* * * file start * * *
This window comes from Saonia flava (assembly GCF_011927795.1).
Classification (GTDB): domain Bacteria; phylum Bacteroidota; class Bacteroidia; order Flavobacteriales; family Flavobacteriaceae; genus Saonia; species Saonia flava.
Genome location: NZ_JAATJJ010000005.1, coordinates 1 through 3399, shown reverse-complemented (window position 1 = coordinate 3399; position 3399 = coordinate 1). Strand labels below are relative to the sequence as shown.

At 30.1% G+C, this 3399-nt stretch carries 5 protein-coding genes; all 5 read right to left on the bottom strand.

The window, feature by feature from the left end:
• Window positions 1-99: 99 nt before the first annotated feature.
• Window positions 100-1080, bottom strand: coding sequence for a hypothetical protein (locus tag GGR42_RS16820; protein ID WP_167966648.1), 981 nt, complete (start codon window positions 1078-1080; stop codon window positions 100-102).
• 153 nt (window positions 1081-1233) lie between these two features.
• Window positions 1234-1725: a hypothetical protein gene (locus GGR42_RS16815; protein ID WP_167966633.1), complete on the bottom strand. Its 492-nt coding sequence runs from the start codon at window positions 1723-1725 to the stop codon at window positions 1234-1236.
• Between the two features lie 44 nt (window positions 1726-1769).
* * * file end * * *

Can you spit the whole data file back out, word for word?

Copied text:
This window comes from Saonia flava (assembly GCF_011927795.1).
Classification (GTDB): domain Bacteria; phylum Bacteroidota; class Bacteroidia; order Flavobacteriales; family Flavobacteriaceae; genus Saonia; species Saonia flava.
Genome location: NZ_JAATJJ010000005.1, coordinates 1 through 3399, shown reverse-complemented (window position 1 = coordinate 3399; position 3399 = coordinate 1). Strand labels below are relative to the sequence as shown.

At 30.1% G+C, this 3399-nt stretch carries 5 protein-coding genes; all 5 read right to left on the bottom strand.

The window, feature by feature from the left end:
• Window positions 1-99: 99 nt before the first annotated feature.
• Window positions 100-1080, bottom strand: coding sequence for a hypothetical protein (locus tag GGR42_RS16820; protein ID WP_167966648.1), 981 nt, complete (start codon window positions 1078-1080; stop codon window positions 100-102).
• 153 nt (window positions 1081-1233) lie between these two features.
• Window positions 1234-1725: a hypothetical protein gene (locus GGR42_RS16815; protein ID WP_167966633.1), complete on the bottom strand. Its 492-nt coding sequence runs from the start codon at window positions 1723-1725 to the stop codon at window positions 1234-1236.
• Between the two features lie 44 nt (window positions 1726-1769).